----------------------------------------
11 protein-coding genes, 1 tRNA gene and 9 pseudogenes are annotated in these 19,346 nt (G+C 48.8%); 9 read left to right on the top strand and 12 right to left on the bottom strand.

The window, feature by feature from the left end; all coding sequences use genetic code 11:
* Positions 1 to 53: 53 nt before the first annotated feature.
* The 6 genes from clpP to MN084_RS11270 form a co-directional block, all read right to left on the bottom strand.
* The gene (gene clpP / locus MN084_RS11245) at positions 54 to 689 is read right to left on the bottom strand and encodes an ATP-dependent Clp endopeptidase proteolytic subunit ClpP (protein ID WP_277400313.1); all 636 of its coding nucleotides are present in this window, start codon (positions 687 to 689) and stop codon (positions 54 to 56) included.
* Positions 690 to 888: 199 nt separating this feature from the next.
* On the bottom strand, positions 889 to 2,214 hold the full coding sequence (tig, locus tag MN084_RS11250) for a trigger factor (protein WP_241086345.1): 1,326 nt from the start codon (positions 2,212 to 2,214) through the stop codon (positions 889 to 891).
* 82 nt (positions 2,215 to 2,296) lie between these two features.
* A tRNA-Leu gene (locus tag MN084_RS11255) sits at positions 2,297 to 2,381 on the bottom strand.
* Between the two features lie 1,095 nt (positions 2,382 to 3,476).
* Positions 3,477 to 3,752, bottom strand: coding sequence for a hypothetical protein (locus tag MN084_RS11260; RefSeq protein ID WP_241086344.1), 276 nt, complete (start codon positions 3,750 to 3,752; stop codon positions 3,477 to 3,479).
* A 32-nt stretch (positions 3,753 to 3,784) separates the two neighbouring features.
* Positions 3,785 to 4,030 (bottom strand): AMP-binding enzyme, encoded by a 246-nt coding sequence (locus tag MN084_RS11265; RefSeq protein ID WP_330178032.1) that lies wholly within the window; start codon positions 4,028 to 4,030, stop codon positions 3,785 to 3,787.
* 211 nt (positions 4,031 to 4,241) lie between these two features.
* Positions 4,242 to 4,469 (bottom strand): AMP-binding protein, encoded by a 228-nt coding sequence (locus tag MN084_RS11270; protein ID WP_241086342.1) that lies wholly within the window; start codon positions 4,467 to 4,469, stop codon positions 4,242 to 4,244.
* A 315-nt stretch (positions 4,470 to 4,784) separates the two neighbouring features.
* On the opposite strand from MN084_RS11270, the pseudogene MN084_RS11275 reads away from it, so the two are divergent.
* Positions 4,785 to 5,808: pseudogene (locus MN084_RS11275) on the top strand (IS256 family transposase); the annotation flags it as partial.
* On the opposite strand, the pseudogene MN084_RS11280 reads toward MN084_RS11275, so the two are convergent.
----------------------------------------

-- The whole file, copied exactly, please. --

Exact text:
11 protein-coding genes, 1 tRNA gene and 9 pseudogenes are annotated in these 19,346 nt (G+C 48.8%); 9 read left to right on the top strand and 12 right to left on the bottom strand.

The window, feature by feature from the left end; all coding sequences use genetic code 11:
* Positions 1 to 53: 53 nt before the first annotated feature.
* The 6 genes from clpP to MN084_RS11270 form a co-directional block, all read right to left on the bottom strand.
* The gene (gene clpP / locus MN084_RS11245) at positions 54 to 689 is read right to left on the bottom strand and encodes an ATP-dependent Clp endopeptidase proteolytic subunit ClpP (protein ID WP_277400313.1); all 636 of its coding nucleotides are present in this window, start codon (positions 687 to 689) and stop codon (positions 54 to 56) included.
* Positions 690 to 888: 199 nt separating this feature from the next.
* On the bottom strand, positions 889 to 2,214 hold the full coding sequence (tig, locus tag MN084_RS11250) for a trigger factor (protein WP_241086345.1): 1,326 nt from the start codon (positions 2,212 to 2,214) through the stop codon (positions 889 to 891).
* 82 nt (positions 2,215 to 2,296) lie between these two features.
* A tRNA-Leu gene (locus tag MN084_RS11255) sits at positions 2,297 to 2,381 on the bottom strand.
* Between the two features lie 1,095 nt (positions 2,382 to 3,476).
* Positions 3,477 to 3,752, bottom strand: coding sequence for a hypothetical protein (locus tag MN084_RS11260; RefSeq protein ID WP_241086344.1), 276 nt, complete (start codon positions 3,750 to 3,752; stop codon positions 3,477 to 3,479).
* A 32-nt stretch (positions 3,753 to 3,784) separates the two neighbouring features.
* Positions 3,785 to 4,030 (bottom strand): AMP-binding enzyme, encoded by a 246-nt coding sequence (locus tag MN084_RS11265; RefSeq protein ID WP_330178032.1) that lies wholly within the window; start codon positions 4,028 to 4,030, stop codon positions 3,785 to 3,787.
* 211 nt (positions 4,031 to 4,241) lie between these two features.
* Positions 4,242 to 4,469 (bottom strand): AMP-binding protein, encoded by a 228-nt coding sequence (locus tag MN084_RS11270; protein ID WP_241086342.1) that lies wholly within the window; start codon positions 4,467 to 4,469, stop codon positions 4,242 to 4,244.
* A 315-nt stretch (positions 4,470 to 4,784) separates the two neighbouring features.
* On the opposite strand from MN084_RS11270, the pseudogene MN084_RS11275 reads away from it, so the two are divergent.
* Positions 4,785 to 5,808: pseudogene (locus MN084_RS11275) on the top strand (IS256 family transposase); the annotation flags it as partial.
* On the opposite strand, the pseudogene MN084_RS11280 reads toward MN084_RS11275, so the two are convergent.